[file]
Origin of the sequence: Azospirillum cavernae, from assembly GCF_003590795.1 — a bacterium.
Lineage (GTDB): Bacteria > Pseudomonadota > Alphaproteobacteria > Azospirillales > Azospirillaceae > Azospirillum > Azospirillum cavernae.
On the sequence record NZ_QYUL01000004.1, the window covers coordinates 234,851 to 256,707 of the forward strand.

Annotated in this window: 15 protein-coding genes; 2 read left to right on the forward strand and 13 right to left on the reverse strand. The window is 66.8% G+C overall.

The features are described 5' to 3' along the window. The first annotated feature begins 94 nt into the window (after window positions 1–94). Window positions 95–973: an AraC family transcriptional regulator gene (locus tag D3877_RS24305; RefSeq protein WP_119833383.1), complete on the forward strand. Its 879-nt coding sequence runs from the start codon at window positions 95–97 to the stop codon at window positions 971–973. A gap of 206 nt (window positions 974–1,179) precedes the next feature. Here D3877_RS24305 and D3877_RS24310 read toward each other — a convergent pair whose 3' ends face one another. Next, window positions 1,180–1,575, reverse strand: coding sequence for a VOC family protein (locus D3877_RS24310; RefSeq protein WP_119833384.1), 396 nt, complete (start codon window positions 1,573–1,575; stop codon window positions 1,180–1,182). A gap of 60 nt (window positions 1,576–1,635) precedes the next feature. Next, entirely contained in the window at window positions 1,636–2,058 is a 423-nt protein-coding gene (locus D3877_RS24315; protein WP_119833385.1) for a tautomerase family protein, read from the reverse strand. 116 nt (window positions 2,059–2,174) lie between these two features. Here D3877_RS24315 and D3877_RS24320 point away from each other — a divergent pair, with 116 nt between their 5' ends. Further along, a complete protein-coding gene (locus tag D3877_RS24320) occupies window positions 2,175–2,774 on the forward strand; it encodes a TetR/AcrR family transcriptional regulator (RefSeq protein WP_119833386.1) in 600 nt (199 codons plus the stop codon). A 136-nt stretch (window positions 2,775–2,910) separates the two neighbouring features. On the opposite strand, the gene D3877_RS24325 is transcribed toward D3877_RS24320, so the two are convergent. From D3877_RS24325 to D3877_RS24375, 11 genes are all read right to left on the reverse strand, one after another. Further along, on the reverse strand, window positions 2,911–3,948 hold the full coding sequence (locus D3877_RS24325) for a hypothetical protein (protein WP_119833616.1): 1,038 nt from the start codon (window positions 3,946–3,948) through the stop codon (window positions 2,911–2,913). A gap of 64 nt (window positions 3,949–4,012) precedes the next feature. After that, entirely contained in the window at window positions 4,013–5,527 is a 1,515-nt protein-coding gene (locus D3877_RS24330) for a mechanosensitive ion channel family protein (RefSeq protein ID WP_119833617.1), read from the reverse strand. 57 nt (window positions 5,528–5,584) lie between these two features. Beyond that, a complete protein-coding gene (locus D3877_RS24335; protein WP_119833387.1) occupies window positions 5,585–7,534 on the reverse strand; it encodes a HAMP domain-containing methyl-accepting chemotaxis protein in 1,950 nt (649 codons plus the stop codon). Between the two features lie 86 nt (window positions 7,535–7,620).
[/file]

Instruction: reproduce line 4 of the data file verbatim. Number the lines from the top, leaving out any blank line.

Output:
Annotated in this window: 15 protein-coding genes; 2 read left to right on the forward strand and 13 right to left on the reverse strand. The window is 66.8% G+C overall.